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Fiber fabrications


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Fiber fabrications

  1. 1. Fiber Fabrication
  2. 2. Optical Fiber Fabrication Technology Optical fiber is used worldwide for transmission of voice, data, and content because of its ability to transmit at speeds in excess of 10 GB/second over very long distances.
  3. 3. Optical fibers consist of: 1. A core, having high refractive index. 2. Cladding. 3. Buffer, protective polymer layer. 4. Jacket, protective polymer layer.
  4. 4. Types of Fiber Based on Materials 1. Glass Fibers 2. Plastic Fibers 3. Photonic Crystal Fibers
  5. 5. Glass Fibers: • Glass Is Made by Fusing Mixtures of Metal Oxides, Sulfides or Selenite.
  6. 6. • Glass fiber is a dimensionally stable engineering material. Glass fiber does not stretch or shrink after exposure to extremely high or low temperatures. • Glass fibers do not absorb moisture or change physically or chemically when exposed to water. • Glass fiber is an inorganic material and will not burn or support combustion. It retains approximately 25% of its initial strength at 1000°F (540°C).
  7. 7. Plastic Optical Fibers: • Plastic optical fiber (POF) (or Polymer optical fibre) is an optical fiber which is made out of Plastic. • POF standard is based on multilevel PAM modulation a frame structure, Tomlinson-Harashima Precoding and Multilevel coset coding modulation. • For telecommunications, the more difficult-to-use glass optical fiber is more common. • Although the actual cost of glass fibers are similar to the plastic fiber, their installed cost is much higher due to the special handling and installation techniques required.
  8. 8. Photonic Crystal Fibers:
  9. 9. • Photonic-crystal fiber (PCF) is a new class of optical fiber based on the properties of photonic crystals. • PCF is now finding applications in fiber-optic communications, fiber lasers, nonlinear devices, high-power transmission, highly sensitive gas sensors, and other areas • PCFs guiding light by a conventional higher-index core modified by the presence of air holes. • Photonic crystal fibers may be considered a subgroup of a more general class of microstructured optical fibers, where light is guided by structural modifications, and not only by refractive index differences.
  10. 10. Fiber Fabrication • • • • Outside Vapor-Phase Oxidation(OVPO) Vapor-Phase Axial Deposition(VAD) Modified Chemical Vapor Deposition(MCVD) Plasma-Activated Chemical Vapor Deposition(PCDV) • Photonic Crystal Fiber Fabrication.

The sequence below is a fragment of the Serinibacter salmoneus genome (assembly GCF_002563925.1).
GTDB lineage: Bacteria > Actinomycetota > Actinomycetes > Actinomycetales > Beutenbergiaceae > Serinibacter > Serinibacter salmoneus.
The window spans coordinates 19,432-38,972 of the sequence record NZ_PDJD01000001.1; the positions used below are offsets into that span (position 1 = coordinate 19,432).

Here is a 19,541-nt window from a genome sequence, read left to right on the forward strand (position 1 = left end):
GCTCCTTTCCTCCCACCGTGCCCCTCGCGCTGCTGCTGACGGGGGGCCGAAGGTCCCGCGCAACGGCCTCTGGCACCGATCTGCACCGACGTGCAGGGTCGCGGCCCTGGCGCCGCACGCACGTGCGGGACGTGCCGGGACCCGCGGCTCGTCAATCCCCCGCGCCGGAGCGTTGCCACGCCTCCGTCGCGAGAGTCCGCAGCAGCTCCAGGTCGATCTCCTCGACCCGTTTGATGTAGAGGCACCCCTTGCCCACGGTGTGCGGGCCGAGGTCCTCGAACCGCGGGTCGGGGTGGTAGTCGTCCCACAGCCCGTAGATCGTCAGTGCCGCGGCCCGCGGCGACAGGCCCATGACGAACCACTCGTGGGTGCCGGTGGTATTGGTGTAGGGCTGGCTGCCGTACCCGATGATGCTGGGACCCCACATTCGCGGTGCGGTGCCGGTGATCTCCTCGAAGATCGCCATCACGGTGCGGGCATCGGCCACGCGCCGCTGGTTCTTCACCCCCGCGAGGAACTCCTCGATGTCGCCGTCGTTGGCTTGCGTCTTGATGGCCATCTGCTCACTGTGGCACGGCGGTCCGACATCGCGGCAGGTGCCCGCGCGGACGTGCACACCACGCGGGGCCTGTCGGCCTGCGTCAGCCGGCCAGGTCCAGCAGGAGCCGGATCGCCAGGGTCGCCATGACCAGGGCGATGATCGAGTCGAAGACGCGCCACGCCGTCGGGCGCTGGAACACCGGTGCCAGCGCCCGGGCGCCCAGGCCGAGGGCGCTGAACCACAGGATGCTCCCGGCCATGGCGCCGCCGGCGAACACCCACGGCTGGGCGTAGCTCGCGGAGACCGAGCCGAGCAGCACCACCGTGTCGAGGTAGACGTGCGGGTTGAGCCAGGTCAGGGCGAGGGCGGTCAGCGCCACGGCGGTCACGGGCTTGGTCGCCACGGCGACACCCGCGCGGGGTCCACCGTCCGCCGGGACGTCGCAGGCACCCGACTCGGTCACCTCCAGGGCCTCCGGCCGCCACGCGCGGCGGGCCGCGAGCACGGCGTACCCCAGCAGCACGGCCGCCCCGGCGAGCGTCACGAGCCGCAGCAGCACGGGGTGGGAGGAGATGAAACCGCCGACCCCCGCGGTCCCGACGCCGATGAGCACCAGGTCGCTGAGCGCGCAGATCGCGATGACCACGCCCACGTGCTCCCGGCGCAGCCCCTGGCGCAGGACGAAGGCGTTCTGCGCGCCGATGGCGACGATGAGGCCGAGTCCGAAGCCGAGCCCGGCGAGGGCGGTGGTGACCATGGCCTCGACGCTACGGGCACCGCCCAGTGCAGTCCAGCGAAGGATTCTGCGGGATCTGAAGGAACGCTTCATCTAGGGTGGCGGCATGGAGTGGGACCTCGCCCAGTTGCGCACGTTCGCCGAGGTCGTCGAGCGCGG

11. 11. Outside Vapor-Phase Oxidation(OVPO):
  12. 12. • The preform, as mentioned above, is nothing more than an optical fiber but on a much larger scale. • Drawing enables the manufacturer to obtain the fiber in the actual size desired. • First a Layer of Sio2 Particles Called a Soot is deposited from a burner onto a Rotating Graphite Or Ceramic Mandrel.
  13. 13. Vapor-Phase Axial Deposition (VAD):
  14. 14. • This was the first successful mass-fabrication process. It was developed by Corning in 1972. In fact, the first optical fiber with attenuation less than 20 dB/km was manufactured by Corning using this process. • The process consists of four phases: laydown, consolidation, drawing, and measurement .
  15. 15. Modified Chemical Vapor Deposition(MCVD):
  16. 16. • This process was developed by Bell Laboratories in 1974 and has been widely accepted for the production of graded-index fiber. • First, reactant gases flow through a rotating glass tube made from fused silica while a burner heats its narrow zone by traveling back and forth along the tube. • SiO2, GeO2, and other doping combinations form soot that is deposited on the inner surface of the target tube.
  17. 17. Plasma-Activated Chemical Vapor Deposition(PCDV):
  18. 18. • This process was developed in 1975 by Phillips, a Dutch consumerelectronics and telecommunications company. • The process differs from MCVD in its method of heating the reaction zone: Instead of delivering heat from the outside through a burner, PCVD uses microwaves to form ionized gas—plasma—inside the silica tube. • The capacity of this preform is about 30 km of fiber.
  19. 19. Photonic Crystal Fiber Fabrication: